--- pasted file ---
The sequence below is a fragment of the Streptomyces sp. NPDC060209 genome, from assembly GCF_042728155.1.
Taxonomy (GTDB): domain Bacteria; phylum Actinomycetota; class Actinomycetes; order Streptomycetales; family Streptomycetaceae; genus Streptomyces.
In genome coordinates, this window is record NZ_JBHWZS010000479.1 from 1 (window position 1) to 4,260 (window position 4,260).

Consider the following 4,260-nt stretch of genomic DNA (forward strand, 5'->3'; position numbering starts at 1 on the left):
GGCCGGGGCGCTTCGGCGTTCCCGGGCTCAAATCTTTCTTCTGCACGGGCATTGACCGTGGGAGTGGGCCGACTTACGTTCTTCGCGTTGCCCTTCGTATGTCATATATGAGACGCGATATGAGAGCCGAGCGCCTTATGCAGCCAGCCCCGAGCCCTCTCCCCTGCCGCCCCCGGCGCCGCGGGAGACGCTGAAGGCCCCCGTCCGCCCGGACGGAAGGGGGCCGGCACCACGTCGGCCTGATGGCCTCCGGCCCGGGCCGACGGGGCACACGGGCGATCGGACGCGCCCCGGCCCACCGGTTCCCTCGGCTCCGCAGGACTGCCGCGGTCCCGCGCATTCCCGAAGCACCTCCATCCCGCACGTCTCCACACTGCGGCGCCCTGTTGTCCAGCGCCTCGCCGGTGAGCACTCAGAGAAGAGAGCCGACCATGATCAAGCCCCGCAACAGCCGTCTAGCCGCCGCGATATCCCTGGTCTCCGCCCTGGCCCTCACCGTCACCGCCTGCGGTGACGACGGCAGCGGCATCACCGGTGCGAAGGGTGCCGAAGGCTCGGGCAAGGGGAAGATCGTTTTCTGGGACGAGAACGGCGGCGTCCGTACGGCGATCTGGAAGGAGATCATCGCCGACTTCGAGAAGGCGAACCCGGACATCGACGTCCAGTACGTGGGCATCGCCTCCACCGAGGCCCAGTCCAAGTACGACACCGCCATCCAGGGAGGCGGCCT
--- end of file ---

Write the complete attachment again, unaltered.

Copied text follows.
The sequence below is a fragment of the Streptomyces sp. NPDC060209 genome, from assembly GCF_042728155.1.
Taxonomy (GTDB): domain Bacteria; phylum Actinomycetota; class Actinomycetes; order Streptomycetales; family Streptomycetaceae; genus Streptomyces.
In genome coordinates, this window is record NZ_JBHWZS010000479.1 from 1 (window position 1) to 4,260 (window position 4,260).

Consider the following 4,260-nt stretch of genomic DNA (forward strand, 5'->3'; position numbering starts at 1 on the left):
GGCCGGGGCGCTTCGGCGTTCCCGGGCTCAAATCTTTCTTCTGCACGGGCATTGACCGTGGGAGTGGGCCGACTTACGTTCTTCGCGTTGCCCTTCGTATGTCATATATGAGACGCGATATGAGAGCCGAGCGCCTTATGCAGCCAGCCCCGAGCCCTCTCCCCTGCCGCCCCCGGCGCCGCGGGAGACGCTGAAGGCCCCCGTCCGCCCGGACGGAAGGGGGCCGGCACCACGTCGGCCTGATGGCCTCCGGCCCGGGCCGACGGGGCACACGGGCGATCGGACGCGCCCCGGCCCACCGGTTCCCTCGGCTCCGCAGGACTGCCGCGGTCCCGCGCATTCCCGAAGCACCTCCATCCCGCACGTCTCCACACTGCGGCGCCCTGTTGTCCAGCGCCTCGCCGGTGAGCACTCAGAGAAGAGAGCCGACCATGATCAAGCCCCGCAACAGCCGTCTAGCCGCCGCGATATCCCTGGTCTCCGCCCTGGCCCTCACCGTCACCGCCTGCGGTGACGACGGCAGCGGCATCACCGGTGCGAAGGGTGCCGAAGGCTCGGGCAAGGGGAAGATCGTTTTCTGGGACGAGAACGGCGGCGTCCGTACGGCGATCTGGAAGGAGATCATCGCCGACTTCGAGAAGGCGAACCCGGACATCGACGTCCAGTACGTGGGCATCGCCTCCACCGAGGCCCAGTCCAAGTACGACACCGCCATCCAGGGAGGCGGCCT